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18 things to know about Davos 2016

Image: WEF Executive Chairman and founder Klaus Schwab addresses his welcome message to members during the annual meeting of the World Economic Forum (WEF) in Davos, Switzerland January 19, 2016. REUTERS/Ruben Sprich.

Lutfey Siddiqi
Visiting Professor-in-Practice, London School of Economics and Political Science
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Davos Agenda

1. The set-piece panels on finance & economics were virtually replays from previous years. The world is de-growing and de-inflating faster than it is de-leveraging. 'Looser money for longer' seems to be the only game in town, to provide air-cover for structural reforms to take place. We hope.

2. I enjoyed the session with Mario Draghi. He stuck to his refrain: "I will do what my mandate demands". Most of the sessions can be found on the website and snippets of the new Argentine Finance Minister or the Indian Central Bank Governor are worth watching.

3. As Klaus Schwab puts it, the Fourth Industrial Revolution "holds great promise or great peril".

4. In our jargon, it means that the tail of outcomes has become fatter on both sides and we are in a period of structural dislocation. It's a revolution not just in terms of economic systems ('Uberisation' versus Fordism) but a displacement of social, political and belief systems. As I argue on CNBC, I believe it's one reason why markets are so jittery.

5. In terms of "great promise", I spent some time with the folks from healthcare, artifical intelligence, 3-D printing and robotics. This is where real growth could come from. Hubo the Robot was wearing a badge similar to mine and Yonatan Adiri demonstrated how your smartphone can be an incredible medical device. Joe Biden set the tone at the start of the meeting with his "moonshot call to action" in the fight against cancer.

6. You know that the geo-political winds are shifting when you see people take selfies with the Iranian foreign minister! There was a heavy US presence – Secretaries of State and Defence, apart from the VP. John Kerry's exposition on the Iran deal and US foreign policy (whether you agree with it or not) was impressive.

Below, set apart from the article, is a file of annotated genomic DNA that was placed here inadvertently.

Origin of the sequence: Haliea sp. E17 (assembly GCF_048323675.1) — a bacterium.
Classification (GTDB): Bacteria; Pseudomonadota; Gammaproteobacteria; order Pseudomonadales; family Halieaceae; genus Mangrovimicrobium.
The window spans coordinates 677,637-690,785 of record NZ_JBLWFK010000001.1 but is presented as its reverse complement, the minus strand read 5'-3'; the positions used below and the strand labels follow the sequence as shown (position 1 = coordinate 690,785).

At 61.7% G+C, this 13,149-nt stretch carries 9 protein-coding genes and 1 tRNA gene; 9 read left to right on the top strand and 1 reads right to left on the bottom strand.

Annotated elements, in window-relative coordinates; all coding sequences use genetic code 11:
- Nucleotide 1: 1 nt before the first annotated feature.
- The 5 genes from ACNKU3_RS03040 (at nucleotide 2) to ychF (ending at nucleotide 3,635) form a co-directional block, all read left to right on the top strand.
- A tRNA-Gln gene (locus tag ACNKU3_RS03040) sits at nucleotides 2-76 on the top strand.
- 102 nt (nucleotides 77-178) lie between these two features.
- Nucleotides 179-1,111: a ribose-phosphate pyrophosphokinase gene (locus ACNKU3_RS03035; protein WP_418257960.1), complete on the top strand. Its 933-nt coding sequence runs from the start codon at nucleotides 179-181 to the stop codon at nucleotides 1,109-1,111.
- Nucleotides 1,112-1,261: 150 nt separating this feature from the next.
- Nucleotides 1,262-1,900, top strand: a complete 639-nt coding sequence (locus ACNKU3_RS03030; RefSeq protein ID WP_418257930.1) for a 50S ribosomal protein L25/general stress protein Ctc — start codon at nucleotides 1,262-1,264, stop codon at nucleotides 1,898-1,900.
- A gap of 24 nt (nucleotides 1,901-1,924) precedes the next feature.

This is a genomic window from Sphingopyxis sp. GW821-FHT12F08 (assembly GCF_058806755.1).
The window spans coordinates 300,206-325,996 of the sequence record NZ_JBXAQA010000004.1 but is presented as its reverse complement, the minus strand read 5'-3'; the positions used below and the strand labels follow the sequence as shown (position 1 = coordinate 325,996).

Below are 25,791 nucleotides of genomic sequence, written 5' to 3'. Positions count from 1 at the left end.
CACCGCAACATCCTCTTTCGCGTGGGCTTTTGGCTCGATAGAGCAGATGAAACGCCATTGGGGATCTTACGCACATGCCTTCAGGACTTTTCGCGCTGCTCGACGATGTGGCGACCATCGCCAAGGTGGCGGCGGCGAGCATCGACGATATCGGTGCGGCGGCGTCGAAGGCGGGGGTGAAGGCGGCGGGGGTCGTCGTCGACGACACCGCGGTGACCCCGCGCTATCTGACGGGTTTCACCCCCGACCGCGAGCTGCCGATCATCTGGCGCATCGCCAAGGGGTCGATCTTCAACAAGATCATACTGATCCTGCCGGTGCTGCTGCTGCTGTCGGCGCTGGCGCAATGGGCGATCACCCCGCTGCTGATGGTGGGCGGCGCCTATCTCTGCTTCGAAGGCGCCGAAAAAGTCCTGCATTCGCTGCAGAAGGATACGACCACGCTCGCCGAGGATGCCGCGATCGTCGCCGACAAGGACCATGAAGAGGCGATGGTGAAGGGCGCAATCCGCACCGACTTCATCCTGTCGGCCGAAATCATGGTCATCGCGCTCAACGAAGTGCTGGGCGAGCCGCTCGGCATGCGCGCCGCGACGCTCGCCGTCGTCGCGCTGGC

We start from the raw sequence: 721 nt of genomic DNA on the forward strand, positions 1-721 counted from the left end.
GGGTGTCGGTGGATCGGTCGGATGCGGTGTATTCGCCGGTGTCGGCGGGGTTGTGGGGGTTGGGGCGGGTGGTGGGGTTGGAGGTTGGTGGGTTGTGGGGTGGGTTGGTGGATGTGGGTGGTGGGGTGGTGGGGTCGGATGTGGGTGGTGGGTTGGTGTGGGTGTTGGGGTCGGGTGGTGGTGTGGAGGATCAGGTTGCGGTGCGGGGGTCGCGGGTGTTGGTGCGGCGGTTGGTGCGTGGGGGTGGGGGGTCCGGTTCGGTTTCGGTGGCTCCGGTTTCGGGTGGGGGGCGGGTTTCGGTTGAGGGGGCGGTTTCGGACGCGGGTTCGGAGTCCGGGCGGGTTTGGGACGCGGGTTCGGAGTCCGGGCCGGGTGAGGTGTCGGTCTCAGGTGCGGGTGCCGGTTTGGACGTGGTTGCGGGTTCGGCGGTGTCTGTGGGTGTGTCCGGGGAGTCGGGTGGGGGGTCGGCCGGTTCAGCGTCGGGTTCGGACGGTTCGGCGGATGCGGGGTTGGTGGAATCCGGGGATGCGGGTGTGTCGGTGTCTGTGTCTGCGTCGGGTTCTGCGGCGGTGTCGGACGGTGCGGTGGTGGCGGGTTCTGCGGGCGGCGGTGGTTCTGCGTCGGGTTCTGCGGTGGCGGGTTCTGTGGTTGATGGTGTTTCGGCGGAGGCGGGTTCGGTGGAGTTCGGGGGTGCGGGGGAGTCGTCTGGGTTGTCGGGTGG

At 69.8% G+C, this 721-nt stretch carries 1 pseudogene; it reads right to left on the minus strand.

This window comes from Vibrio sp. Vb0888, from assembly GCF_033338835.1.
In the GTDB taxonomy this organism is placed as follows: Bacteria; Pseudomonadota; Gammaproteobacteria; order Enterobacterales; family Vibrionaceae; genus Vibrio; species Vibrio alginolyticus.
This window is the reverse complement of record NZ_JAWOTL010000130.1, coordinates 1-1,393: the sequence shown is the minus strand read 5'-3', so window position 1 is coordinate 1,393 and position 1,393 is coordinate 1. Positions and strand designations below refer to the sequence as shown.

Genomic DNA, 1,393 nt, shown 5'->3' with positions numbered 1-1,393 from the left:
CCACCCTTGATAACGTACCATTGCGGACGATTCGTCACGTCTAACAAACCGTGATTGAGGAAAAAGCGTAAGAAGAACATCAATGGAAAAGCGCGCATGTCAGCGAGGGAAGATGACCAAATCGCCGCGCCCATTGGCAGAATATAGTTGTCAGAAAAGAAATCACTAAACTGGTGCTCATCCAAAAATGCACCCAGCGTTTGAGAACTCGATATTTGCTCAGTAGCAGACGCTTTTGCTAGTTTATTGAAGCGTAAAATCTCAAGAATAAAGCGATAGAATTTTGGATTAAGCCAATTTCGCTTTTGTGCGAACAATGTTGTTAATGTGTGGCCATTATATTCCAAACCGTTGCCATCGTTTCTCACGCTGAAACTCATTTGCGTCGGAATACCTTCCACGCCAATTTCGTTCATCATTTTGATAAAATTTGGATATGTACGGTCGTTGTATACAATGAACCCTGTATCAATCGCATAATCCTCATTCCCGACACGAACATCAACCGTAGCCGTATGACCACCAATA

7. Geo-politics is important for markets because it introduces a non-diversifiable source of risk i.e. it adds to the baseline risk premium in a capital asset pricing model. There are at least four flashpoints: (a) Russia/Ukraine (my debate from last year), (b) Europe & Brexit, (c) The Middle East & Oil and (d) China-US relationship in the theatre of the South China seas.

8. I hosted a session on Europe (under Chatham House rules) with HSBC Chair Douglas Flint, Prof. Helene Rey and, Deputy PM of Turkey Mehmet Simsek amongst the speakers. I think we agreed that the base case for European markets is moderately positive but determined that the 'state of the union' (Brexit, Migration, Greece) will be weaker in a years’ time.

9. Earlier in Zurich at an LSE forum, we heard how Brexit could now be the likely outcome. For the swing voter, it is a vote on immigration. It was argued that in order to avert Brexit, Labour will need to run a vigorous stay-campaign.

10. Middle East: I recall last year, it was during the meeting at Davos that Saudi King Abdullah passed away. There is recognition for diversifying sources of growth. Together with Yonatan, I got to know Fahd Al-Rasheed when we spent a couple of weeks together on a course in 2014. He has built and now runs King Abdullah Economic City. (Take a look at what he has to say). Nonetheless, the issue with the middle east is whether the social compact can withstand a phase of relative austerity. A fast-dropping price of oil can make them more internally combustible and externally collision-prone.